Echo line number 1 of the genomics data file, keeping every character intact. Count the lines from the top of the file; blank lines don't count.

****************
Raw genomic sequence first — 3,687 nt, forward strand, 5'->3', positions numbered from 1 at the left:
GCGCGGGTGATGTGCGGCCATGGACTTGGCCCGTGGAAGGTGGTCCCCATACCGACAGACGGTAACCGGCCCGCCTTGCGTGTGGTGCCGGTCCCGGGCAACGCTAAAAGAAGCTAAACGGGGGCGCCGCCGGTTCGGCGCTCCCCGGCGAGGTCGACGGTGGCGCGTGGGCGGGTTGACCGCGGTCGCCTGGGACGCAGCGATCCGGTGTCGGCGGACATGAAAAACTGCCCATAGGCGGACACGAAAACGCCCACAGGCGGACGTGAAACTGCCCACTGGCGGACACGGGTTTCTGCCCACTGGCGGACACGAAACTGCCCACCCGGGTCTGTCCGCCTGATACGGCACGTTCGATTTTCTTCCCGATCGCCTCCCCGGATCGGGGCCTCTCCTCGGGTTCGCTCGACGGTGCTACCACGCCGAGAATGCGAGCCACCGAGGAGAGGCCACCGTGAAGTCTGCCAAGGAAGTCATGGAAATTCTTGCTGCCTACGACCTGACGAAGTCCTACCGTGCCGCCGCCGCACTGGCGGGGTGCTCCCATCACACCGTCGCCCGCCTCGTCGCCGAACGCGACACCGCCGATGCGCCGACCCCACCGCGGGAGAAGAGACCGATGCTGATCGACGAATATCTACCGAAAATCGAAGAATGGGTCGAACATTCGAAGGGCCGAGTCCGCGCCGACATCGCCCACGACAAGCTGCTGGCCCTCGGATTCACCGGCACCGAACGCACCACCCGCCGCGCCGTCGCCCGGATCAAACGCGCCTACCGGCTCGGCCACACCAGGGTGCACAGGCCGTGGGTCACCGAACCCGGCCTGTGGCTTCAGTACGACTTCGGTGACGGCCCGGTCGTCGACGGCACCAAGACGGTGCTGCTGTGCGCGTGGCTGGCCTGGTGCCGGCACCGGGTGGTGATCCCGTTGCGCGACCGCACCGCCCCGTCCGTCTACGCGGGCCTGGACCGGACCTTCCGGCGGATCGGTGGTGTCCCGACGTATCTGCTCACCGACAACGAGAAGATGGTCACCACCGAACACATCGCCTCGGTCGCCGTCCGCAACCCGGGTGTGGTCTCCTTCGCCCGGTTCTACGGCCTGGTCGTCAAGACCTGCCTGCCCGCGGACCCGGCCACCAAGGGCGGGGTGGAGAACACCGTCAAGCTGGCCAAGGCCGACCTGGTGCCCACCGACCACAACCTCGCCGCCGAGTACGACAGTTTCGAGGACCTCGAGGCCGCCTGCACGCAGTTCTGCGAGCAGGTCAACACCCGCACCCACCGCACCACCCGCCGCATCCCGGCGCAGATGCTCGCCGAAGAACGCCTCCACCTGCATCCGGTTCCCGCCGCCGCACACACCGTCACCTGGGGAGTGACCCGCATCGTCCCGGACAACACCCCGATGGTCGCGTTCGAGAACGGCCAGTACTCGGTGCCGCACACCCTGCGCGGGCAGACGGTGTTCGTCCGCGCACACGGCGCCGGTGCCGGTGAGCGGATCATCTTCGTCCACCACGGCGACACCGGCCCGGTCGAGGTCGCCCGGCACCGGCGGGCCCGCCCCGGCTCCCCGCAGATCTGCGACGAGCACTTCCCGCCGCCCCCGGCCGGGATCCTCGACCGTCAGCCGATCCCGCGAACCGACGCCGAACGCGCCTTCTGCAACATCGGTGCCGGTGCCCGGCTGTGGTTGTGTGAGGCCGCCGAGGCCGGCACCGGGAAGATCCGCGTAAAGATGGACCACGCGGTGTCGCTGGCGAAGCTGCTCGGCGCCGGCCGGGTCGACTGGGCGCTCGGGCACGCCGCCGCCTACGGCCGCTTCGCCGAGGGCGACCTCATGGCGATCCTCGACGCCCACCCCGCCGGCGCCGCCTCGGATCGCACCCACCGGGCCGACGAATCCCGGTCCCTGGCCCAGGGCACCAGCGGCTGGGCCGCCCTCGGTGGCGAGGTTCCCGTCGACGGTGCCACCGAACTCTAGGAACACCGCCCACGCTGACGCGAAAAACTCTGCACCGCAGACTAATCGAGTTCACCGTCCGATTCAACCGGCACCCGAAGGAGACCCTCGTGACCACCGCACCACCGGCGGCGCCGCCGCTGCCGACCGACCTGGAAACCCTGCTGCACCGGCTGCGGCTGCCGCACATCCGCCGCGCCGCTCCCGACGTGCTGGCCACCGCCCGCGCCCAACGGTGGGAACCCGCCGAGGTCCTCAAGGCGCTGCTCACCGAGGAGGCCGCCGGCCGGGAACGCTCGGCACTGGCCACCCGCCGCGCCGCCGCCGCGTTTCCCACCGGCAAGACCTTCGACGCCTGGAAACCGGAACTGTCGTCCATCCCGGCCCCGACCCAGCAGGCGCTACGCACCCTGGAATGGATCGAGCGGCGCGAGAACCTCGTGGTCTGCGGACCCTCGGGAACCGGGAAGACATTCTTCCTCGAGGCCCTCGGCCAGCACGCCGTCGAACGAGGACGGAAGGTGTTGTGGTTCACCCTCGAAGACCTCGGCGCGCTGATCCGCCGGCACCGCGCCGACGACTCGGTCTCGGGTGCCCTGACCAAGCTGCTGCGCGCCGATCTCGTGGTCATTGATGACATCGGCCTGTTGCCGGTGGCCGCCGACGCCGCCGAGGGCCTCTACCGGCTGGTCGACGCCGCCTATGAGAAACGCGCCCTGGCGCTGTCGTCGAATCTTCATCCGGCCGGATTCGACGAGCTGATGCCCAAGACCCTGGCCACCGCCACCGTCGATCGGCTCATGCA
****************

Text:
Raw genomic sequence first — 3,687 nt, forward strand, 5'->3', positions numbered from 1 at the left: